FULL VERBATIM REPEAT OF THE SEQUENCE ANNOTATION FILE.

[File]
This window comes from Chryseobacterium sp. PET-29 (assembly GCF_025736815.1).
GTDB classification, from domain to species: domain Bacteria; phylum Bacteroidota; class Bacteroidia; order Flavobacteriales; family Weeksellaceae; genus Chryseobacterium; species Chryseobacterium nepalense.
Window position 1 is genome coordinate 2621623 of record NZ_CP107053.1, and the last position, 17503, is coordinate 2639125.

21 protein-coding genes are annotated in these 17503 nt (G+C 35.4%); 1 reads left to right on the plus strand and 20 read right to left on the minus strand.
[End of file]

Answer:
This window comes from Chryseobacterium sp. PET-29 (assembly GCF_025736815.1).
GTDB classification, from domain to species: domain Bacteria; phylum Bacteroidota; class Bacteroidia; order Flavobacteriales; family Weeksellaceae; genus Chryseobacterium; species Chryseobacterium nepalense.
Window position 1 is genome coordinate 2621623 of record NZ_CP107053.1, and the last position, 17503, is coordinate 2639125.

21 protein-coding genes are annotated in these 17503 nt (G+C 35.4%); 1 reads left to right on the plus strand and 20 read right to left on the minus strand.